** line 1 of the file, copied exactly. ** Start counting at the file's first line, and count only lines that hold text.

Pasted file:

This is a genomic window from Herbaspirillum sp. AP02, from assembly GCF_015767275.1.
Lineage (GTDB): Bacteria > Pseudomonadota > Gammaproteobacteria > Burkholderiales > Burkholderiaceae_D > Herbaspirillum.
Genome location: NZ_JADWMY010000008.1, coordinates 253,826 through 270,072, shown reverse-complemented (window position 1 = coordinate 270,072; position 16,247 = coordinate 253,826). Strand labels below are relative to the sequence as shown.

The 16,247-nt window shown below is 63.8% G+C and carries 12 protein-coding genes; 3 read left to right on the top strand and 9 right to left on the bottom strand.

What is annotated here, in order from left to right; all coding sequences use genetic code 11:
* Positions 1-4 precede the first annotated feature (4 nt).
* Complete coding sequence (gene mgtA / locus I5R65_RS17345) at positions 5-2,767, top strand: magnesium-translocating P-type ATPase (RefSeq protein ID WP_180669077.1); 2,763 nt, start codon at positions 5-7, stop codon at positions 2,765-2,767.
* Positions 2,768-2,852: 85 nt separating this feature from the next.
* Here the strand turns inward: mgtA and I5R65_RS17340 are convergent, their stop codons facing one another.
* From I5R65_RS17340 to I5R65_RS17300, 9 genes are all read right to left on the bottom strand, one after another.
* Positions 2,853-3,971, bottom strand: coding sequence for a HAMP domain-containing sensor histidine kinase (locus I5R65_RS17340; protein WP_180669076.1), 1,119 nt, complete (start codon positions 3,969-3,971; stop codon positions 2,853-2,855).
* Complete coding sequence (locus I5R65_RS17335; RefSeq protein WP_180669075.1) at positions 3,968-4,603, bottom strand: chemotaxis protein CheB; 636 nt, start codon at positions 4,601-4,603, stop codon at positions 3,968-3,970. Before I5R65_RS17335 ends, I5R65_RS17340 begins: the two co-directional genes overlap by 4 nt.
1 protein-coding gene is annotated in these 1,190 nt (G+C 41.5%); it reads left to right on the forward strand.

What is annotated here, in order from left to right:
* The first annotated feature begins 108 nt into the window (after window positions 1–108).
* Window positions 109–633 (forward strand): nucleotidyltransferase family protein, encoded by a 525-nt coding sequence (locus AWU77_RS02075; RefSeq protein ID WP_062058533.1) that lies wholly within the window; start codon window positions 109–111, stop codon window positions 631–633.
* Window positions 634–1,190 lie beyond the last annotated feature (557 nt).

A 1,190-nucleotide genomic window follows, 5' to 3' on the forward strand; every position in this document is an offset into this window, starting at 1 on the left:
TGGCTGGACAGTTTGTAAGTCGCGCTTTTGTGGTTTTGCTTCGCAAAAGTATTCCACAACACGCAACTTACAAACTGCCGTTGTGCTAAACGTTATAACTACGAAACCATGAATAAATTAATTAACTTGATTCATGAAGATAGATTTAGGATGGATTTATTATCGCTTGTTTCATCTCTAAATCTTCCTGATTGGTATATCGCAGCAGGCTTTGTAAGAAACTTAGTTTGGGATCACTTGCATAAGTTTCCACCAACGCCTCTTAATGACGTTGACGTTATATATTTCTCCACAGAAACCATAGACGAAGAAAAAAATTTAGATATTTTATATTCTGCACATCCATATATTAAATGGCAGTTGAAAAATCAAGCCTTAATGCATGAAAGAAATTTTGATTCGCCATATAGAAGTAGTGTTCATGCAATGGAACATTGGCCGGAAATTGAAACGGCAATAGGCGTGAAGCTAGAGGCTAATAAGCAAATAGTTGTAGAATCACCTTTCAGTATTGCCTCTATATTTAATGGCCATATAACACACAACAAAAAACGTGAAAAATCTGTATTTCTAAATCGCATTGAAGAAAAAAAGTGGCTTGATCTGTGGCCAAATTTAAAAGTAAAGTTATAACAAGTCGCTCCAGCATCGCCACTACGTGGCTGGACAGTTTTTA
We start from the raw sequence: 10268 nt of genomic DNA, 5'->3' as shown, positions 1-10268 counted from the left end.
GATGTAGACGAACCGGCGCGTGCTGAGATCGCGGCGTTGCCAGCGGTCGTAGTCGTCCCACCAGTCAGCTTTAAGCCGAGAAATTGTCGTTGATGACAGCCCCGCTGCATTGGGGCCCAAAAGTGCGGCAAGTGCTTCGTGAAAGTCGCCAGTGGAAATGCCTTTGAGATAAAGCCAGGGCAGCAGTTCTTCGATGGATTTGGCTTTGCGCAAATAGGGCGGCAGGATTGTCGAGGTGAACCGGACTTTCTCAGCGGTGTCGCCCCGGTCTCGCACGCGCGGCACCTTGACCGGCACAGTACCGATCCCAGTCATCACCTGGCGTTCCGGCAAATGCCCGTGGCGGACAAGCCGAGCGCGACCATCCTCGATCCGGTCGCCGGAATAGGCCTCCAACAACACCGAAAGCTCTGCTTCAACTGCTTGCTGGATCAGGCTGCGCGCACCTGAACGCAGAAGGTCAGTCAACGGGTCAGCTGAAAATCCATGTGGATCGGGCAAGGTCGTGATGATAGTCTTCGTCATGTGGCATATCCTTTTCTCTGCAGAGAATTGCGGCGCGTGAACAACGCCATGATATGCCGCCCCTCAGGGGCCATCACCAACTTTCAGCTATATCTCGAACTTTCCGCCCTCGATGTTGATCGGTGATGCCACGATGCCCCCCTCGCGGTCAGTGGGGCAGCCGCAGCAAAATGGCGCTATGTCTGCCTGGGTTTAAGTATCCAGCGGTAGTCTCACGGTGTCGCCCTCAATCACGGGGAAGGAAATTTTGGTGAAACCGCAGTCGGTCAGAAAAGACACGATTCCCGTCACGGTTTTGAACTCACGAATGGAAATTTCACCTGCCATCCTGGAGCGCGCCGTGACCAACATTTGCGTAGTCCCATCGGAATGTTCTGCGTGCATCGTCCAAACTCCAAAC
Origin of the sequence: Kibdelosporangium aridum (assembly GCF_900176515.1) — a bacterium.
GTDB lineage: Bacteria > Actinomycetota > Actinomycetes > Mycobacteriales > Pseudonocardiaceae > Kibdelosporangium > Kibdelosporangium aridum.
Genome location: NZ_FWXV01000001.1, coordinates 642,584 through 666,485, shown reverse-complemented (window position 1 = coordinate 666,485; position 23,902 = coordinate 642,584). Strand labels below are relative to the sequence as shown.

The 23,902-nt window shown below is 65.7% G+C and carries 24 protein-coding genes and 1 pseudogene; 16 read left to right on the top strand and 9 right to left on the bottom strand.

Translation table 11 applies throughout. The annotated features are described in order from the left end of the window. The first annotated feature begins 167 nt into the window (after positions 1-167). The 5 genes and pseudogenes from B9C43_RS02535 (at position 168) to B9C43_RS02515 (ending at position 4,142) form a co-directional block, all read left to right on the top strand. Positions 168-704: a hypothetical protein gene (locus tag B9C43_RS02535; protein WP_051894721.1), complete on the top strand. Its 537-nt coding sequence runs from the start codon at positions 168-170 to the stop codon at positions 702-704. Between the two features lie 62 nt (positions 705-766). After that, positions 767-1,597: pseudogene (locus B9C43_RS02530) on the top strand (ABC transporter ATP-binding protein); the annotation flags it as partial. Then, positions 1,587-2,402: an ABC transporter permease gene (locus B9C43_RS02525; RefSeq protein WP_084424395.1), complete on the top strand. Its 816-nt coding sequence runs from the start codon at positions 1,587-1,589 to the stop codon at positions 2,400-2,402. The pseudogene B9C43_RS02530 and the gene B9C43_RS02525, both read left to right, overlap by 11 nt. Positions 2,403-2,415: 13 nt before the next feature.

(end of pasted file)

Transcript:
This is a genomic window from Herbaspirillum sp. AP02, from assembly GCF_015767275.1.